Royal Caribbean Bakery/ Caribbean Food Delights

Issue Spring 11


The cuisine of Jamaica is one of the more unique and celebrated styles of food because its flavors, spices and cooking techniques are influenced not only by the indigenous people of the island, but also by its Spanish, British, African, Indian and Chinese inhabitants. Certain Jamaican staples, such as hard dough bread, Easter buns, plantain tarts and the flaky, moon-shaped pastries filled with vegetables or meat known as “patties,” were hard to come by outside of the island – that is until companies such as Royal Caribbean Bakery and Caribbean Food Delights came along.

Royal Caribbean Bakery and Caribbean Food Delights are two separate New York-based companies own­ed by President and CEO Vincent HoSang and his wife, Jeanette HoSang, Jamaica natives of Chinese descent. When Vincent HoSang migrated to the United States to chase the American dream, he realized how much he missed Jamaican food and decided to open his own restaurant in the late 1970s. That restaurant has since evolv­ed into a large-scale bakery and manufacturer of frozen goods that are distributed throughout the world.

Jamaican Roots

HoSang’s parents migrated from the Guangdong province of China to Jamaica in the 1930s, where they opened a small general store in a remote part of the island and started a family. When Vincent HoSang was 12 years old, his parents sold the business and relocated to Montego Bay, Jamaica, where HoSang went to elementary school and high school. He spoke English and the native language, Patois, and developed a passion for Jamaican food. His uncle and aunt, Harrison and Sylvia Ho, adopted him, for which he was very grateful, he says.

In 1968, HoSang migrated to New York, where he took a job at a briefcase factory making $1.60 an hour. In 1974, he met Jeanette. They married two years later and decided to start a family. In 1978, the couple bought a small fried-chicken restaurant called Kingsbridge Delights in Bronx, N.Y., with the intent of introducing Jamaican cuisine, specifically the patties of which he was so very fond. “Patties were the main focus because patties are indigenous to the Caribbean people the way pizza is to the American people,” HoSang says.

The restaurant was an instant success, attracting other Jamaica natives from across New York as well as non-Jamaicans who simply had an appreciation for the island’s spicy patties, whether they were filled with beef, chicken, seafood or vegetables. In 1980, the HoSangs used their earnings to purchase a nearby bakery, which they named Royal Caribbean Bakery, and started baking Jamaican favorites such as bulla, coco bread, sugar buns, spice buns, hard dough bread and Jamaican fruitcakes.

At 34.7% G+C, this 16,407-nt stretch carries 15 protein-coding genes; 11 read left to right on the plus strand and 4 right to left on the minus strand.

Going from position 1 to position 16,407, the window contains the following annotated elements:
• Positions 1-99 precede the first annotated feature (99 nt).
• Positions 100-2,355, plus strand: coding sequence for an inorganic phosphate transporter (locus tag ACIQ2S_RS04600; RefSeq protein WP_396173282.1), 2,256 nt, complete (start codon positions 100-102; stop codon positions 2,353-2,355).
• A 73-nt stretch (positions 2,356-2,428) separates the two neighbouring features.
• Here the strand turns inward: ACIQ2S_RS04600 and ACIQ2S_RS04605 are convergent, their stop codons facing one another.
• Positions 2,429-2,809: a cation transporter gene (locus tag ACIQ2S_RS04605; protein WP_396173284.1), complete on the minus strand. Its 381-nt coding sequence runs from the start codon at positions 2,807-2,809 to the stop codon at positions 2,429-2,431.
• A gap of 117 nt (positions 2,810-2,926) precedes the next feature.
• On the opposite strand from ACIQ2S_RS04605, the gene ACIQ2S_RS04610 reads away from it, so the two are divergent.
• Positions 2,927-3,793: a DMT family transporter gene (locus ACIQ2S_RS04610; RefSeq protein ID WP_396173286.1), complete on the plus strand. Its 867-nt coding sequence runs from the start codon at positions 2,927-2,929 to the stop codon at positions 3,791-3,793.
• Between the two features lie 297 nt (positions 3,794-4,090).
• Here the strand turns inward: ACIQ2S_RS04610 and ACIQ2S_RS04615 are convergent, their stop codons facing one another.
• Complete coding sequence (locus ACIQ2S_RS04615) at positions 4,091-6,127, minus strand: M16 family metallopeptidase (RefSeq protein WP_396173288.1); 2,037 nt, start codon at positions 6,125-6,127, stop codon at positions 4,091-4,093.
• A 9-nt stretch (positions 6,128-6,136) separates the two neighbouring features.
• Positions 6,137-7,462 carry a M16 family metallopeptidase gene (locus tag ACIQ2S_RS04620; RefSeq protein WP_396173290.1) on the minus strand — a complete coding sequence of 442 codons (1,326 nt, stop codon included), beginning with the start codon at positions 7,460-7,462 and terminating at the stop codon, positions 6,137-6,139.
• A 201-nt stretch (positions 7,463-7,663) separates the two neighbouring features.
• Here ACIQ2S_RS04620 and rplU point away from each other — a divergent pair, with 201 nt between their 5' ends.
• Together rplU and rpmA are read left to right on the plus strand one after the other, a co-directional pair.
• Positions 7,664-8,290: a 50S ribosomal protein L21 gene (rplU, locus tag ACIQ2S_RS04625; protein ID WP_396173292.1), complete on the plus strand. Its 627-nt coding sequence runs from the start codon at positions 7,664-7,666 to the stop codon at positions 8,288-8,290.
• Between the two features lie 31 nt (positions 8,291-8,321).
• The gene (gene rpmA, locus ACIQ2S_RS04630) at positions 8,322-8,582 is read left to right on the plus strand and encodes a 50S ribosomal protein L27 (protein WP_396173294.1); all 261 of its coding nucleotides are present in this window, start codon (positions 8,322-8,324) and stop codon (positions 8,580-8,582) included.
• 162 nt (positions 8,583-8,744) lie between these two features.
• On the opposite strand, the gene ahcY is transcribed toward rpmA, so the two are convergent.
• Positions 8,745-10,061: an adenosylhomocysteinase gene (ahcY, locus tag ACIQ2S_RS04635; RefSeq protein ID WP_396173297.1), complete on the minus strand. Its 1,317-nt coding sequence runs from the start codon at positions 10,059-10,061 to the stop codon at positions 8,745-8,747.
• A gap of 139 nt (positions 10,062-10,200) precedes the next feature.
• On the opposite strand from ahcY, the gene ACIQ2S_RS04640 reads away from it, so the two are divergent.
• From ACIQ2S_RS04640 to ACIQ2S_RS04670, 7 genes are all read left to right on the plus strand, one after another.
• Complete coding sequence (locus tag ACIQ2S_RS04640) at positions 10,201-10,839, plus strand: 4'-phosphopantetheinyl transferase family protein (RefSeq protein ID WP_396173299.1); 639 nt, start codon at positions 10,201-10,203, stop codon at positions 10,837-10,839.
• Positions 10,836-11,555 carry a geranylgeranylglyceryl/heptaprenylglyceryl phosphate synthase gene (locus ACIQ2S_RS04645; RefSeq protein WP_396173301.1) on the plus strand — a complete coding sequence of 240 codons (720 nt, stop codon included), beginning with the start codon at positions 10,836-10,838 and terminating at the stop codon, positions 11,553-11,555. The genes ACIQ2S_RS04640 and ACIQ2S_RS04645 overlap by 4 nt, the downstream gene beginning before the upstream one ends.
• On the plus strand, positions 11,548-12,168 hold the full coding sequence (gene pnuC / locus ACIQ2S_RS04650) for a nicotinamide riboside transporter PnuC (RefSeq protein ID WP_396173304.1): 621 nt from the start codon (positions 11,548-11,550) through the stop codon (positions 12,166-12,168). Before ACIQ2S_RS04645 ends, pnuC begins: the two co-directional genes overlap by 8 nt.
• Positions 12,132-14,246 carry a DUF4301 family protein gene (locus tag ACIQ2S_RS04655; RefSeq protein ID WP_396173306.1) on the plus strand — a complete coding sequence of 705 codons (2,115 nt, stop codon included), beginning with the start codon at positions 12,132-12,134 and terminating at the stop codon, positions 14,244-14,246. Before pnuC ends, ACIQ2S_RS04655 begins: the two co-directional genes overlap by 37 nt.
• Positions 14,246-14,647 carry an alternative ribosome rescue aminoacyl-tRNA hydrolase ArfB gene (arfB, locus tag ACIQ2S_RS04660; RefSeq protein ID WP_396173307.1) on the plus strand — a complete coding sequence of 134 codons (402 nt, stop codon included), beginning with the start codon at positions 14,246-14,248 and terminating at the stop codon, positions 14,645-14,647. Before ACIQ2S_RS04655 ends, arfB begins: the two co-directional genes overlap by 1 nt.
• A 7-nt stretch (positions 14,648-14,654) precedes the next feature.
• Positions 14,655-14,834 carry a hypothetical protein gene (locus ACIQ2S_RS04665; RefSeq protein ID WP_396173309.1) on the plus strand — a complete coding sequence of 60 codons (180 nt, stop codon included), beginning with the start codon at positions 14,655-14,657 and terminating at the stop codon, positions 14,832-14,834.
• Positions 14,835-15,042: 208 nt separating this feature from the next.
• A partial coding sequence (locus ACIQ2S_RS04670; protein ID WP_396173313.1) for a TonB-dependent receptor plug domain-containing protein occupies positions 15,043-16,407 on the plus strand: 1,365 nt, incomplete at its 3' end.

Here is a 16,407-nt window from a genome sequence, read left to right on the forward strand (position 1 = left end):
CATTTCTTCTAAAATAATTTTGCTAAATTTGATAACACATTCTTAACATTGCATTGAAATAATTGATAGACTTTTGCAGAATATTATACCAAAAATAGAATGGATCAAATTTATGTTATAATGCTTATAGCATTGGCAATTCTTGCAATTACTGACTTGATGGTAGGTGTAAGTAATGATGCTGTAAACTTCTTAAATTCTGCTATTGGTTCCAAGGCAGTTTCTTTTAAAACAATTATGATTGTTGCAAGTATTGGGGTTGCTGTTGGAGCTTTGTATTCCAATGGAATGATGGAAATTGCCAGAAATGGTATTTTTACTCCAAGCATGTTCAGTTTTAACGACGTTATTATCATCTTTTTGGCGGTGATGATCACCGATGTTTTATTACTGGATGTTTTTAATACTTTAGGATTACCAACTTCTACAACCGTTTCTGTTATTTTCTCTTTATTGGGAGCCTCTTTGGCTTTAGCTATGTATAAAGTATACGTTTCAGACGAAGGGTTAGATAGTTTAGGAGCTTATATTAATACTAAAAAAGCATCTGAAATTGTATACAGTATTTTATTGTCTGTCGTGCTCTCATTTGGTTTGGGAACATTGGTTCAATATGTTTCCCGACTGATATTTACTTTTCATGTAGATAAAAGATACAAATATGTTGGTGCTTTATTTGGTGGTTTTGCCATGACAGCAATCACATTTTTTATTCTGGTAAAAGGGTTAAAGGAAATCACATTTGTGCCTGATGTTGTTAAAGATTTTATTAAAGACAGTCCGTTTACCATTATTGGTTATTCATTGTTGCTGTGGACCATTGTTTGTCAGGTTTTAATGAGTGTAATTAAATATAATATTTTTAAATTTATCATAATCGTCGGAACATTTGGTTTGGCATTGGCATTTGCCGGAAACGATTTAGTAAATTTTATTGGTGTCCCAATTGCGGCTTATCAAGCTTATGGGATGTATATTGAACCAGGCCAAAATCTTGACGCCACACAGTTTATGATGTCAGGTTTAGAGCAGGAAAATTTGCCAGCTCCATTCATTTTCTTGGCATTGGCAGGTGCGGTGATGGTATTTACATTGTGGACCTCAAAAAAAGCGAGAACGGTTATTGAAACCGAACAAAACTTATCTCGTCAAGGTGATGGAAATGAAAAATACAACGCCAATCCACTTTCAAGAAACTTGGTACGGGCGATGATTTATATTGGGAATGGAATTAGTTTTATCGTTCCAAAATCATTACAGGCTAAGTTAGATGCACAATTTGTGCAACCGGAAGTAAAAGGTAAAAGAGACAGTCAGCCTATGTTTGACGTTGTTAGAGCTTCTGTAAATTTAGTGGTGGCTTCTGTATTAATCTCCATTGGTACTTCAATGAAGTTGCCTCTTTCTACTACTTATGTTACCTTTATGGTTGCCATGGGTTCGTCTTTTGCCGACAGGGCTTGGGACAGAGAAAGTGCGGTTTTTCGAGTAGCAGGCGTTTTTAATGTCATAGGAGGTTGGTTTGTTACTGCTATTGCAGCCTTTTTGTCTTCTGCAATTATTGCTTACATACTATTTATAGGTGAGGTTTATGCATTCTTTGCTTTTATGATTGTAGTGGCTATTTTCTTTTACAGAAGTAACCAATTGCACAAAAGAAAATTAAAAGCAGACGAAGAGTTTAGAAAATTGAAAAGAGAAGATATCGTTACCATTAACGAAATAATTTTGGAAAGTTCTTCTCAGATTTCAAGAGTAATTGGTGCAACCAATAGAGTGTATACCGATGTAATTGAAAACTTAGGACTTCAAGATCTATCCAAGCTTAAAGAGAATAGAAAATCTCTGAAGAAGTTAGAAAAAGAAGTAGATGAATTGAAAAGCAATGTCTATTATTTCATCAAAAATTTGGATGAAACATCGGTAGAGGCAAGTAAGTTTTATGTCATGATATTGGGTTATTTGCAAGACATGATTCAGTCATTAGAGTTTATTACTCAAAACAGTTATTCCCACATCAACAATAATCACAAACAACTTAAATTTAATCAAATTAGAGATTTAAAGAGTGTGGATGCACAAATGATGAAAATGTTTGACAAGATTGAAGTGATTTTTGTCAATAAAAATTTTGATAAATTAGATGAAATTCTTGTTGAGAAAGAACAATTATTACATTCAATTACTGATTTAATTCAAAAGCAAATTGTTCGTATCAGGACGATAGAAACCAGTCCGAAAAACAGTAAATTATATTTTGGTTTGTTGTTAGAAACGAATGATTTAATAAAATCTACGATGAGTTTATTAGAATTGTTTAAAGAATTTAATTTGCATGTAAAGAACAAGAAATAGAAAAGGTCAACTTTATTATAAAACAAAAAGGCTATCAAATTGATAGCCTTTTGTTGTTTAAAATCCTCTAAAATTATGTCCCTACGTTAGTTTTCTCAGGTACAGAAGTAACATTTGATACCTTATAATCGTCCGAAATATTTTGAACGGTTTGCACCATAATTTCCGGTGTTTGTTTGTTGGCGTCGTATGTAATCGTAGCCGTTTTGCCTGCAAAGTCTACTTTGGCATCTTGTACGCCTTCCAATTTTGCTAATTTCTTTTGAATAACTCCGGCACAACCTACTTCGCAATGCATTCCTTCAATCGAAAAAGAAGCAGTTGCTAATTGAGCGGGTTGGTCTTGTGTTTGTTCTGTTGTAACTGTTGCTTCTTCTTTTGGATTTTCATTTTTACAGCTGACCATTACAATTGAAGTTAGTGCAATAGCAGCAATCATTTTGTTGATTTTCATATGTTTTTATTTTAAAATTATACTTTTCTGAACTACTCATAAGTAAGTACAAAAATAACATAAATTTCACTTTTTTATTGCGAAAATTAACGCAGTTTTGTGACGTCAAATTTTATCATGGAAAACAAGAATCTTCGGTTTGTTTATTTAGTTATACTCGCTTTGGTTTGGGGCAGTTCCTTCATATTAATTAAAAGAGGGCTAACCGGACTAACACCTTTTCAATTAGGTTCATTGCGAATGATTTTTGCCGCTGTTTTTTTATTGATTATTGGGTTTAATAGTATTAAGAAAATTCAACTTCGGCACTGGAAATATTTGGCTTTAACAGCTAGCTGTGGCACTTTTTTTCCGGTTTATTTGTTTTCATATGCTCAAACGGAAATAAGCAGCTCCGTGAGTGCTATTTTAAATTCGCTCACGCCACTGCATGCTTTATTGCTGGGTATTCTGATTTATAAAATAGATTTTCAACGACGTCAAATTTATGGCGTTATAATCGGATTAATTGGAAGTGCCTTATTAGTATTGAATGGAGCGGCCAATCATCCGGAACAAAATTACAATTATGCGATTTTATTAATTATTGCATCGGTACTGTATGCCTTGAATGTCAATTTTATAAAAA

Business was booming to the point where the HoSangs needed to expand to a larger facility. “Because we have a good vision and that we are always told that you should not put all your eggs into one basket, I decided to form a new company in 1984 and separate the patties from the regular bakery items,” HoSang recalls. “We kept the Royal Caribbean Bakery and formed another corporation called Caribbean Food Delights Inc.”

Royal Caribbean Bakery

Today, Royal Caribbean Bakery has three retail locations in New York: the original location in Bronx, two stores in Mount Vernon – one of which is Royal Caribbean Bakery’s corporate headquarters – and a store in Spring Valley. The company also has a store in Stone Mountain, Ga., operated by HoSang’s nephew and niece, Kenny and June Chin, and their children.

Aside from growing in size, Royal Caribbean Bakery has grown its product line to include an assortment of breads, buns, pastries, tarts, cakes, muffins and pudding. In the buns and breads category, the company produces bulla, coco bread, hard dough bread, round buns, whole-wheat raisin bread and spice fruit buns, also known as Easter buns. “It’s very similar to raisin bread, but it’s sweeter, more like a cake, and they have it with cheese,” HoSang describes. “That is sold throughout the year. However, at Easter time, that’s when we sell the larger loafs in greater numbers – similar to when department stores depend on Christmas for their greater sales.”

Royal Caribbean Bakery makes a plethora of cakes including banana nut, black fruit, carrot, chocolate chip, coconut, guava swirl, lemon poppy seed, marble, pineapple, royal rum, yellow and “tutti fruitti.” It offers blueberry muffins, corn muffins, cassava pone, gourmet bread pudding and sweet potato pudding. The company also makes coconut tarts (gizzadas), guava tarts, plantain tarts and rock cake. Most of these items are sold freshly baked, although sometimes it is frozen and shipped to international customers.

Caribbean Food Delights